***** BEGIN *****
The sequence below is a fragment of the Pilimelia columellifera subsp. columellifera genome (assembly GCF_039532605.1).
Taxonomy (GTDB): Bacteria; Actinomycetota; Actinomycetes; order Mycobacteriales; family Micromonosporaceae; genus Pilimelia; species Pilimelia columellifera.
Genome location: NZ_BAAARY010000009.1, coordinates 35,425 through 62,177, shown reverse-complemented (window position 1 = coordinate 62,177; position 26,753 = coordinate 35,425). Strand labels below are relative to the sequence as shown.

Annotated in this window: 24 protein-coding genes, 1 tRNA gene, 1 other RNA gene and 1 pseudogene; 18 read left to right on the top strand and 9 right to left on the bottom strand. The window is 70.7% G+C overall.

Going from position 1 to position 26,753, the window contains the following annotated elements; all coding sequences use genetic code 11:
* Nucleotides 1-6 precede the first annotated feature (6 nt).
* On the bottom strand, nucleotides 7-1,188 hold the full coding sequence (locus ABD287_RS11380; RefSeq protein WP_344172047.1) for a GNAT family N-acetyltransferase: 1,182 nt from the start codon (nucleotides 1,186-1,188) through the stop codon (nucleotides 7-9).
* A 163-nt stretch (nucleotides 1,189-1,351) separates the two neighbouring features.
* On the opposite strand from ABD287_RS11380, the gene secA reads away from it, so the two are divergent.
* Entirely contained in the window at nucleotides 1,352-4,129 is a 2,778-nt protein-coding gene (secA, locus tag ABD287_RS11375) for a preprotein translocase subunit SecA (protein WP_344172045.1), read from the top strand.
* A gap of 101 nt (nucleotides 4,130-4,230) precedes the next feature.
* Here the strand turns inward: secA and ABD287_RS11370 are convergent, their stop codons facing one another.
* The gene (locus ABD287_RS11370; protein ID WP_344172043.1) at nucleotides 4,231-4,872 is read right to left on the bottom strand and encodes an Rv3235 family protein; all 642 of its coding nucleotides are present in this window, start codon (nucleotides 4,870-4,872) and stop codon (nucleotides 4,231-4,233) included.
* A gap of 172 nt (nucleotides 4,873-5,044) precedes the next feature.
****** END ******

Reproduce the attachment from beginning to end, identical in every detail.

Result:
The sequence below is a fragment of the Pilimelia columellifera subsp. columellifera genome (assembly GCF_039532605.1).
Taxonomy (GTDB): Bacteria; Actinomycetota; Actinomycetes; order Mycobacteriales; family Micromonosporaceae; genus Pilimelia; species Pilimelia columellifera.
Genome location: NZ_BAAARY010000009.1, coordinates 35,425 through 62,177, shown reverse-complemented (window position 1 = coordinate 62,177; position 26,753 = coordinate 35,425). Strand labels below are relative to the sequence as shown.

Annotated in this window: 24 protein-coding genes, 1 tRNA gene, 1 other RNA gene and 1 pseudogene; 18 read left to right on the top strand and 9 right to left on the bottom strand. The window is 70.7% G+C overall.

Going from position 1 to position 26,753, the window contains the following annotated elements; all coding sequences use genetic code 11:
* Nucleotides 1-6 precede the first annotated feature (6 nt).
* On the bottom strand, nucleotides 7-1,188 hold the full coding sequence (locus ABD287_RS11380; RefSeq protein WP_344172047.1) for a GNAT family N-acetyltransferase: 1,182 nt from the start codon (nucleotides 1,186-1,188) through the stop codon (nucleotides 7-9).
* A 163-nt stretch (nucleotides 1,189-1,351) separates the two neighbouring features.
* On the opposite strand from ABD287_RS11380, the gene secA reads away from it, so the two are divergent.
* Entirely contained in the window at nucleotides 1,352-4,129 is a 2,778-nt protein-coding gene (secA, locus tag ABD287_RS11375) for a preprotein translocase subunit SecA (protein WP_344172045.1), read from the top strand.
* A gap of 101 nt (nucleotides 4,130-4,230) precedes the next feature.
* Here the strand turns inward: secA and ABD287_RS11370 are convergent, their stop codons facing one another.
* The gene (locus ABD287_RS11370; protein ID WP_344172043.1) at nucleotides 4,231-4,872 is read right to left on the bottom strand and encodes an Rv3235 family protein; all 642 of its coding nucleotides are present in this window, start codon (nucleotides 4,870-4,872) and stop codon (nucleotides 4,231-4,233) included.
* A gap of 172 nt (nucleotides 4,873-5,044) precedes the next feature.